Roots of social action in prayer, says Duke Chapel dean
The Rev. Luke Powery, the dean of Duke Chapel, urged members of Durham Congregations in Action to remember prayer for the spiritual foundation of their social action work. Powery was the guest speaker at DCIA’s annual banquet meeting Tuesday night at Blacknall Memorial Presbyterian Church. DCIA is an interfaith group of 62 congregations.
Powery talked about the Rev. Martin Luther King Jr.’s spiritual foundation for the drumbeat of his work – prayerful listening. The roots of social engagement are learned in prayer, Powery said.
“God speaks, but do we listen?” he asked. Silence and an open ear are required, he said.
“God provided the interior resources for King to do his social justice work,” Powery said. Prayer and protest are intertwined, he said, and prayer was vital to the Civil Rights movement. The first task of any prophet is to listen, he said.
“So what is the spiritual foundation of your justice work?” Powery asked the DCIA members gathered before him. MLK has a national memorial, he said, but a living memorial may come in the form of a bowed knee or turned ear.
There is still a lot of work to be done in Durham, Powery said.
“What we do know also is one cannot expect to succeed publicly if you fail privately,” he said. “While you engage in action, do not clip your spiritual roots.”
In other business, DCIA re-elected its officers, who are: the Rev. Ginger Brasher-Cunningham of Pilgrim United Church of Christ, president; Hank Eichin of Holy Cross Catholic Church, vice president; LaNella Smith of New Creation United Methodist Church, secretary; and Bob Newlin of Parkwood United Methodist Church, treasurer. Continuing board members are Charles Byrd of Westminster Presbyterian, the Rev. Joe Harvard of First Presbyterian, the Rev. Warren Herndon of City of Joy Ministries, Joy Mickle-Walker of Shambhala Buddhist Center, the Rev. Taylor Mills of Trinity United Methodist, the Rev. Julio Ramirez-Eve of Iglesia Emanuel, and the Rev. Brad Troxell of the Congregation at Duke Chapel.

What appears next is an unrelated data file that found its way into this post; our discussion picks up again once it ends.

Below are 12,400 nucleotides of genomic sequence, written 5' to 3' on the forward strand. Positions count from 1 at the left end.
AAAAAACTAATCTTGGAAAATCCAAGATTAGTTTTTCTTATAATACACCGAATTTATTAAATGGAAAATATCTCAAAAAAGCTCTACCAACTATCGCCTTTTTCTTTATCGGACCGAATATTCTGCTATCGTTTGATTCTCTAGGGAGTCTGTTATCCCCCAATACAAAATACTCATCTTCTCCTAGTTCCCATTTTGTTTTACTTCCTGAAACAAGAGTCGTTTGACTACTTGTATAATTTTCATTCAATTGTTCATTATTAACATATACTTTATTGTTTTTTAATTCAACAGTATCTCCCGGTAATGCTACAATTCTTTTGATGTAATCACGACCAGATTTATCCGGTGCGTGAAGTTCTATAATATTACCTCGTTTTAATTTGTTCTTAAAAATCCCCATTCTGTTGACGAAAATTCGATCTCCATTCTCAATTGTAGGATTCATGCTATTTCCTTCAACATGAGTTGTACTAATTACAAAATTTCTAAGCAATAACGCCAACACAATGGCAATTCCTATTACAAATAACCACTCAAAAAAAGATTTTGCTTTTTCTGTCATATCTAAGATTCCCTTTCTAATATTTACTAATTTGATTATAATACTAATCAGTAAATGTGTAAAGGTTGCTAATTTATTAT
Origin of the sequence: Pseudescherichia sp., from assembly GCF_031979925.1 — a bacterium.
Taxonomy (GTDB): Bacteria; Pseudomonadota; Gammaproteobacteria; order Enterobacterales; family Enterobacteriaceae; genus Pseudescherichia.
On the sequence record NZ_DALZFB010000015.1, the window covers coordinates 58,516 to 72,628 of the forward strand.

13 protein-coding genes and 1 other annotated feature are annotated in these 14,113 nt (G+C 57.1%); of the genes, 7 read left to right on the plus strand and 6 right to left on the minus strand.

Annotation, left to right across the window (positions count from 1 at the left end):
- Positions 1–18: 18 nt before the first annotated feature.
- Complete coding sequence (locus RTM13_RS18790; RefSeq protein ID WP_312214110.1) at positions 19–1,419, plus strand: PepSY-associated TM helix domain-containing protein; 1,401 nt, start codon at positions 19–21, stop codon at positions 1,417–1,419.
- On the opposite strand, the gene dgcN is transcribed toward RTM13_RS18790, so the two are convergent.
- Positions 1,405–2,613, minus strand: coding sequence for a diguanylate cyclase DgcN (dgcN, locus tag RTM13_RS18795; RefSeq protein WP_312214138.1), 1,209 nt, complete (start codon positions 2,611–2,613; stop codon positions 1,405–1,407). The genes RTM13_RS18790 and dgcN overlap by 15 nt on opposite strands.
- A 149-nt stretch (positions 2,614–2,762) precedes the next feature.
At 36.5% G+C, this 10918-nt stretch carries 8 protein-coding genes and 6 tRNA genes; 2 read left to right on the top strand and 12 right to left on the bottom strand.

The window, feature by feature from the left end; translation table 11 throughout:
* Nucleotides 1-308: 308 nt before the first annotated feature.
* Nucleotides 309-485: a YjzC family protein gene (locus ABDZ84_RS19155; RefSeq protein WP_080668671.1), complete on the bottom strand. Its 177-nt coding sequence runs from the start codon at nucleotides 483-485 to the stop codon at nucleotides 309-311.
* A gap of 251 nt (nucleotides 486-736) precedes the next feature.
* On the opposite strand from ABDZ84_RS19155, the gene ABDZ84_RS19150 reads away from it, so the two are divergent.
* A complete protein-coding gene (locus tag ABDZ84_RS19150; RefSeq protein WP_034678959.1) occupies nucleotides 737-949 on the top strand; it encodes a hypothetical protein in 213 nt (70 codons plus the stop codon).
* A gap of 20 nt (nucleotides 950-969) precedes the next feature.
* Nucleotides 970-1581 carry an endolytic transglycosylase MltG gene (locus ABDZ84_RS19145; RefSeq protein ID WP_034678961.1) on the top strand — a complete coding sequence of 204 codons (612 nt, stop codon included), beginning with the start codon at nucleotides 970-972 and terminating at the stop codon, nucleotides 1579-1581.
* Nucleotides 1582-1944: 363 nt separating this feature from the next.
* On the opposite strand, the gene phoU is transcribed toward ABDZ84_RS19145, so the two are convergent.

DCIA also awarded funds raised at the 2012 Durham CROP Hunger Walk to local agencies, including Changing a Generation Outreach, the Food Bank of Central and Eastern N.C., Genesis Home, Housing for New Hope, Interfaith Hospitality Network, Meals on Wheels, Mt. Calvary UCC Food Pantry, Society of St. Andrew, Threshold, Urban Ministries of Durham and YO:Durham.
For information about DCIA, visit www.dcia.org.